Missouri Early Head Start/Child Care Partnership Project: a nationally recognized effort to increase the capacity of and access to care for this vulnerable age group and to provide parents with a wider variety of quality child care settings from which to choose. A portion of HB 1519 funding was used to create partnerships between Early Head Start (serving children birth to age 3) and community child care homes and centers. The benefits of this partnership include allowing Missouri to maximize state funds by drawing down additional federal funds through a partnership with the Administration for Children and Families. It also positively impacts the overall quality of care in communities, and maximizes the number of children receiving benefits from this funding.
Missouri Low Income Home Energy Assistance Program (LIHEAP): has two components: Energy Assistance/Regular Heating (EA) and Energy Crisis Intervention Program (ECIP). EA is designed to provide financial assistance to help pay heating bills for Missourians during the months of October, November, December, January, February, and March. Eligibility requirements for EA are based on income, household size, available resources and responsibility for payment of home heating costs. Eligibility for EA may also qualify individuals for additional financial assistance through ECIP.
Missouri’s Medicaid program is called MO HealthNet. MO HealthNet covers qualified medical expenses for individuals who meet certain eligibility requirements. Eligible individuals receive a “MO HealthNet Identification Card” or a letter from the Family Support Division identifying them as eligible for certain medical care services.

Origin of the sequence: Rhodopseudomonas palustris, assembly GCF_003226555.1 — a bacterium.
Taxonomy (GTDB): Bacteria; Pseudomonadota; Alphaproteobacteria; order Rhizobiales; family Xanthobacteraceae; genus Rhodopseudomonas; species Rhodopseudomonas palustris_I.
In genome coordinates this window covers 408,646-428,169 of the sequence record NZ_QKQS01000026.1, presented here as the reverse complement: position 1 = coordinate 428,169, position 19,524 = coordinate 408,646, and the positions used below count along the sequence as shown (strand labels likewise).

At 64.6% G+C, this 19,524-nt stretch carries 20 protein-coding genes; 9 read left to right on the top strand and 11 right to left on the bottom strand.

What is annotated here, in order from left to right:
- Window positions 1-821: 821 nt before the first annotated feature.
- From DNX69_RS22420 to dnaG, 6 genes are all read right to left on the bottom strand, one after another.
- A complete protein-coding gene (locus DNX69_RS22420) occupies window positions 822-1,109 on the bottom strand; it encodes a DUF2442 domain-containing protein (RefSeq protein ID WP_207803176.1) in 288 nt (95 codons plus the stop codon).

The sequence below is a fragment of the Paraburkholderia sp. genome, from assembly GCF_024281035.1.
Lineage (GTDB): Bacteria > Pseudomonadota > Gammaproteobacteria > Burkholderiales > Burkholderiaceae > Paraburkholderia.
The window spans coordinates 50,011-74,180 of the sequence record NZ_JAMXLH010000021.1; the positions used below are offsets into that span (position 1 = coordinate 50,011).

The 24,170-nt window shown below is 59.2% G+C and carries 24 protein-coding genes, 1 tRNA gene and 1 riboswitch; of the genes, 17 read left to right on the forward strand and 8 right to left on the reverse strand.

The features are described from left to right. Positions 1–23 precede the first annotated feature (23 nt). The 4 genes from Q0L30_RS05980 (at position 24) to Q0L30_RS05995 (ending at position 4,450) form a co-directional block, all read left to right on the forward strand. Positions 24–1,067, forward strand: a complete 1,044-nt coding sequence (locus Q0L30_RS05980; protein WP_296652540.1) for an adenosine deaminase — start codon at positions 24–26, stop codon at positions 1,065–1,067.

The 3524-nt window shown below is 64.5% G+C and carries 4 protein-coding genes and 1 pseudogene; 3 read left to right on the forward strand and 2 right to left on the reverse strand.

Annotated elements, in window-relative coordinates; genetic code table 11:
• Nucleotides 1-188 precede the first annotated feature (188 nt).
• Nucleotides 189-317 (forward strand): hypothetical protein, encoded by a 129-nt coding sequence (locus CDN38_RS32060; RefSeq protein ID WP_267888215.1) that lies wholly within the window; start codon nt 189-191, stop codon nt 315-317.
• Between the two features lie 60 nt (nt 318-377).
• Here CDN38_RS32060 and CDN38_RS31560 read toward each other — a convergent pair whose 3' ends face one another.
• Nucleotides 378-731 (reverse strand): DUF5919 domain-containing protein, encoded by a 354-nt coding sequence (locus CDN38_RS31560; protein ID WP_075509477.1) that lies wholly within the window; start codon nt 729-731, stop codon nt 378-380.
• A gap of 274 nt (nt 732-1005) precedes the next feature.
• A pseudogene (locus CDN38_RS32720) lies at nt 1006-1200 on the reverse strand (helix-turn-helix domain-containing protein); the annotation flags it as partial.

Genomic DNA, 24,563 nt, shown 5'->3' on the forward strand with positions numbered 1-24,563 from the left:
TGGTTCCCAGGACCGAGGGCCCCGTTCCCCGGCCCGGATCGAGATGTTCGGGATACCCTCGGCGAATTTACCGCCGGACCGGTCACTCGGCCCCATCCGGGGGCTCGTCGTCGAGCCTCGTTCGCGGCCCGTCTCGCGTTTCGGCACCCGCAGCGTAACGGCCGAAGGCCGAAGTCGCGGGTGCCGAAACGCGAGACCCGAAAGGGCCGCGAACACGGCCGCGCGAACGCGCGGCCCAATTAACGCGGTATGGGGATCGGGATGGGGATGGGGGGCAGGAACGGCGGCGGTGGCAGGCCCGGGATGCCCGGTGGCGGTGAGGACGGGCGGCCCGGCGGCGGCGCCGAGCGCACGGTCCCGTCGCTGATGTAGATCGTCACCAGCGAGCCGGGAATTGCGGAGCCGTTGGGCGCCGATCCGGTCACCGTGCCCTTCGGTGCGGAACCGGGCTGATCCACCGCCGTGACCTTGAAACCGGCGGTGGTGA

MO HealthNet (Medicaid) for Families: provides medical care for children under 19 years of age whose family income falls within certain guidelines. After your application has been processed, you will receive a letter from the Family Support Division. If you are eligible for services, you will be issued a “MO HealthNet Identification Card,” and explanation of the medical services available to you.
T.E.A.C.H. Early Childhood® Missouri Scholarship: A scholarship and compensation opportunity designed specifically for early childhood professionals working at least 30 hours or more a week with children birth to five years of age in a licensed childcare program. T.E.A.C.H. MISSOURI allows child care professionals to earn up to 15 college credit hours a year towards a degree in early childhood education. The scholarship links education, compensation and commitment to improving the quality of early childhood care and education programs for young children.
Temporary Assistance for Needy Families (TANF): a program designed to provide cash benefits to low-income families for the household’s children such as clothing, utilities and other services. Upon approval of TANF, the recipient must participate in employment and training services through the Missouri Work Assistance (MWA) program. The MWA program helps TANF recipients transition from TANF to a job by helping set goals and get the skills needed to find a job and support the recipient’s family.
Women, Infants and Children (WIC): a special supplemental nutrition program which provides services to pregnant women, new mothers, infants and children up to their 5th birthday based on nutritional risk and income eligibility. The primary services provided are health screening, risk assessment, nutrition education and counseling, breastfeeding promotion and referrals to health care. Supplemental food is provided at no cost to participants.
Contact your local Child Care Aware® of Missouri regional agency to find information on starting a child care program.